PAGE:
McCorkle said he’s had a couple of Zoom calls with Curtis and Ethan Saliba, UVA’s head athletic trainer, “to make out a plan for [rehabbing] my foot. I do it two or three days in a row then maybe take a day off, and then on top of that I go to PT once or twice a week with my physical therapist and do stuff there.”
The coaches’ message to the incoming players during this period of uncertainty?
“Just to finish our school year strong,” McCorkle said. “Continue to work out and follow the plans that Coach Curtis is giving us, and just prepare as if we were going to school in the summer, and then stay safe.”
Beekman overcame a minor injury and was able to complete his senior season, but this has been a difficult year for him and his family. His brother, Bryce Beekman, a Washington State football player, passed away last month.
“It’s hard, but we’re getting through it,” Reece said.
His basketball teammates at Scotlandville Magnet High included Jonathan Horton, a UVA football recruit. In his final high school season, Beekman averaged 19.7 points, 9.9 rebounds, 9.2 assists, 2.7 blocks and 2.3 steals per game.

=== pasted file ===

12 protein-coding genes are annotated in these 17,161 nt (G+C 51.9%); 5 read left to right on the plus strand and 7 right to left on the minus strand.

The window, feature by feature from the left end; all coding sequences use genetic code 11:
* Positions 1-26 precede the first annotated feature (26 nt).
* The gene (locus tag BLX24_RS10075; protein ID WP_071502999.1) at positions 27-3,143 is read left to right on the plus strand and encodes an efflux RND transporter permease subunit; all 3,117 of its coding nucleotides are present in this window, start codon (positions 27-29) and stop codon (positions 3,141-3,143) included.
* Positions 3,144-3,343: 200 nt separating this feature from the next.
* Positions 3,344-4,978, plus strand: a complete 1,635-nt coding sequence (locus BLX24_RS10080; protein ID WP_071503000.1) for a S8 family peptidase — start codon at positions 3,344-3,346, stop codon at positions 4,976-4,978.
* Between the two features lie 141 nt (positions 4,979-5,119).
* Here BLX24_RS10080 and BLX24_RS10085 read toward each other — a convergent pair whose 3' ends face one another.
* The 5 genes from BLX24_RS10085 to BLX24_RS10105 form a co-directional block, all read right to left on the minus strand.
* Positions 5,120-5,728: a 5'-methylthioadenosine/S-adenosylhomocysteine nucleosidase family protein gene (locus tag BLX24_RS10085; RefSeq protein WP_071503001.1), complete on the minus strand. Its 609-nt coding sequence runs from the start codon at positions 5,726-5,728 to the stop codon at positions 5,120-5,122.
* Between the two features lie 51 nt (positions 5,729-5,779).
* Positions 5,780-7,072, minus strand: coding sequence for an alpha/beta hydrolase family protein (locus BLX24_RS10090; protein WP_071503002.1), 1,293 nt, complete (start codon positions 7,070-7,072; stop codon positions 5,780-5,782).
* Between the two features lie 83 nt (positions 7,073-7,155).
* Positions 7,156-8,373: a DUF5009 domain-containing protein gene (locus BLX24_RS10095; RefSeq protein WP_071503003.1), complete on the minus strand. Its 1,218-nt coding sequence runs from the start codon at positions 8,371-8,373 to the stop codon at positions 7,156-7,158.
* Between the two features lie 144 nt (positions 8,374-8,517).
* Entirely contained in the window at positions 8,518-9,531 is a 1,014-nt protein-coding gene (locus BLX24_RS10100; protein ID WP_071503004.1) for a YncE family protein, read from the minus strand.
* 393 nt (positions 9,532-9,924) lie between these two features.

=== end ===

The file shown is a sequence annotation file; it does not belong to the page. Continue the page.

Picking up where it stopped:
Abdur-Rahim, who led Blair Academy to a state title in 2018-19, met Beekman last June at the NBPA’s Top 100 camp at JPJ. He knew Beekman was headed to UVA, Abdur-Rahim said, and “I was kind of already feeling that I was going to go in that direction, so we talked about it a little bit. And then we kind of exchanged social media and everything, and when I made the decision, he was obviously super supportive, and we’ve just been really cool ever since.”
The recruits’ goals for the coming season are straightforward.
“We just want to come in, I feel like, and just do whatever we can for the team,” Beekman said, “scoring, defense, hustle, just anything. Whatever we’ve got to do to make the team better.”
They followed their future team closely from afar during a season that ended abruptly for UVA on March 12. The Cavaliers won their final eight games in 2019-20.
“I was definitely disappointed to see the season end like that,” Abdur-Rahim said. “I wanted to see where they would end up, because I know they were playing really, really well towards the end, and I was looking forward to seeing what they were going to do. Unfortunately, it was out of everybody’s control, and that’s just the way it is now.”